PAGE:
A new strategy sets out priorities for Bristol to build a “renewed economy” in the wake of the pandemic.
Coming as the city faces the biggest financial depression in post-war Britain, the 95-page document put together by One City partners outlines the challenges that have arisen as a result of Covid-19 and opportunities for a more inclusive recovery.
The ongoing impact of the pandemic on businesses has seen Bristol’s unemployment rate more than double to 4.5 per cent from March to August this year, and more than 70,000 people have been furloughed.
With many sectors still in turmoil, the emphasis is on supporting existing businesses to adapt and creating new jobs in growth areas, such as sustainability, to build future resilience. Bristol City Council plans to allocate £10m over the next two years to support the immediate challenges faced.
The strategy states: “Covid-19 has further exposed social and economic challenges and their unequal distribution across Bristol. It has also created new pressures, even reaching into spaces that were thriving, and questioned our resilience.
“The economic crisis we have experienced in 2020 is not over yet, and we must acknowledge the damage that has been caused and prepare for the loss that is still to come. But we hope that this also contains an opportunity for Bristol to build back better together.”
Led by the One City Office, set up by mayor Marvin Rees, some 300 partners contributed to the strategy.
It is designed as a working document to highlight priorities rather than a fully-costed plan and follows a ‘statement of intent’ published in June.
The strategy is built around three pillars; people and labour markets, business and investment and Bristol’s places, and will help shape a more detailed plan of action.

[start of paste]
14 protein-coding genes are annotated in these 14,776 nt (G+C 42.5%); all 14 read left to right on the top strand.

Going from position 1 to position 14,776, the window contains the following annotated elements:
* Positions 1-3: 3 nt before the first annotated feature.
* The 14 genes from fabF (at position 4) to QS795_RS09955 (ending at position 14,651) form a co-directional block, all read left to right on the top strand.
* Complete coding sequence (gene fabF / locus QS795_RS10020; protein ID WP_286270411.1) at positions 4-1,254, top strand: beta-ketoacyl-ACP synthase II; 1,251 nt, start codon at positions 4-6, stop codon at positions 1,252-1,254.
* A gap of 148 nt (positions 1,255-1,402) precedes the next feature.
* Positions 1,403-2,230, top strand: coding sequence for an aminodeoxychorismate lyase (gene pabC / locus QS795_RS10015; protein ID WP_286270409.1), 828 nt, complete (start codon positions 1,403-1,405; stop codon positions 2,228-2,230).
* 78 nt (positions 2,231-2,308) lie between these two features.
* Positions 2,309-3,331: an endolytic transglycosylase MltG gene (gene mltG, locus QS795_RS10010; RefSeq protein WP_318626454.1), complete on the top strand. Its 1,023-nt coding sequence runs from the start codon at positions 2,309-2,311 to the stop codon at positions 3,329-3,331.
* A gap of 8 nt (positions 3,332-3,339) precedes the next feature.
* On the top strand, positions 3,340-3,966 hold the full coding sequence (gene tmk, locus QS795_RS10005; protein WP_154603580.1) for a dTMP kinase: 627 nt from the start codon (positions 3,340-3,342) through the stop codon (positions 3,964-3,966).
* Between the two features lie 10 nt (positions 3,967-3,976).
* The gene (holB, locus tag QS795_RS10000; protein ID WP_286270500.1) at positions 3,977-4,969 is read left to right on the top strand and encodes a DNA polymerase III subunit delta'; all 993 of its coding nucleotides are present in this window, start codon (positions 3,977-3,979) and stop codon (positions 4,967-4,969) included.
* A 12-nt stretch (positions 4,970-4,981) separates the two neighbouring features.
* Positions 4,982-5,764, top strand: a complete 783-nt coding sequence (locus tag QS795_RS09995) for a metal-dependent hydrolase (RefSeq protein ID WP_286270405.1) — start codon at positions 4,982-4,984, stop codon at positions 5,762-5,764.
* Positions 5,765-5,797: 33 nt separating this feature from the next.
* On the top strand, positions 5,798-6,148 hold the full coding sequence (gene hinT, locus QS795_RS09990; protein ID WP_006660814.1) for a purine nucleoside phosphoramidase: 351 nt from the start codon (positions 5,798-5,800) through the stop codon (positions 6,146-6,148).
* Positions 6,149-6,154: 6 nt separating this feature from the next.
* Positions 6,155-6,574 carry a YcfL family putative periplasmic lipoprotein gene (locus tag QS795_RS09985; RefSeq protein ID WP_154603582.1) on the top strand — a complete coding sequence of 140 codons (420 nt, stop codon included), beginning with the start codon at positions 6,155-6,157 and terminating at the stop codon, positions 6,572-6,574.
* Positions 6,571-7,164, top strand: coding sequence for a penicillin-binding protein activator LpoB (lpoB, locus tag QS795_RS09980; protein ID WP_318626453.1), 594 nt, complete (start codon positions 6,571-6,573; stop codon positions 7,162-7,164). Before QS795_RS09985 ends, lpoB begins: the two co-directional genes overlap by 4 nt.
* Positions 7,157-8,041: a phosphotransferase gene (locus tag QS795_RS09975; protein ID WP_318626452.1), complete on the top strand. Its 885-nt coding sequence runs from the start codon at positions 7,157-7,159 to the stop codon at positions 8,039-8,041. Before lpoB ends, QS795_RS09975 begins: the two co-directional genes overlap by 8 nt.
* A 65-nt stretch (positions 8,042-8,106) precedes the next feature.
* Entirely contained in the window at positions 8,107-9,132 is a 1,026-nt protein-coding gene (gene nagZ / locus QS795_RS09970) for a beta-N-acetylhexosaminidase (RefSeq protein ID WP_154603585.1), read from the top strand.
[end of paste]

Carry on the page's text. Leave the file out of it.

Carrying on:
Rees said: “As Bristol faces the deepest economic depression since the 1930s, it is imperative that we work together now to do all we can to keep those working to stay in work, help businesses to stay open, and provide new opportunities for those who are unemployed.
“The scale of the challenge presented by Covid-19 is significant and testing every system in our city. Livelihoods are being devastated. We must support business, promote innovation and work to attract new and established businesses into the city.
“The city’s recovery from Covid-19 must acknowledge that tackling poverty must go hand in hand with improving health and education, reducing inequality, stimulating growth and tackling climate change.”
The mayor added that stimulating the economy with infrastructure and regeneration projects to provide homes and jobs in the city is a must. The strategy sets out details of some of the major plans currently in the pipeline, including the Temple Quarter Enterprise Zone near Temple Meads and the mixed-use development of Hengrove Park in south Bristol.
Commenting on the strategy, Sado Jirde, the director of Black South West Network spoke of the importance of putting inclusion at the heart of economic recovery.
“Recovery must include the voices of those too often left out of the design of initiatives developed to help them,” said Jirde.
“To truly build community resilience, reduce income inequality and ultimately achieve any Sustainable Development Goals, community voice must be at the centre of any meaningful recovery strategy to enable these lived experiences to move beyond just being a powerful story, but actually affect real change.”
James Durie, the chief executive of Bristol Chamber of Commerce at Business West, said the document aims to build a renewed economy rather than steering the city back to where it was at the start of the year.
“It aims to build a sustainable, carbon neutral and ecologically positive economy,” said Durie. “It aims to build a fair, inclusive economy that supports growth in all our communities. It is closely aligned with the goals of our partners across the West of England, and it is measurable against the UN Sustainable Development Goals. And it is informed by an extensive programme of sector and community engagement.”
He said the next step is to develop an action plan, setting out how to meet priorities, costs and timescale, adding: “We are convinced that together, the city’s economy will not only be recovered but renewed.”
Main photo by Josh Rundle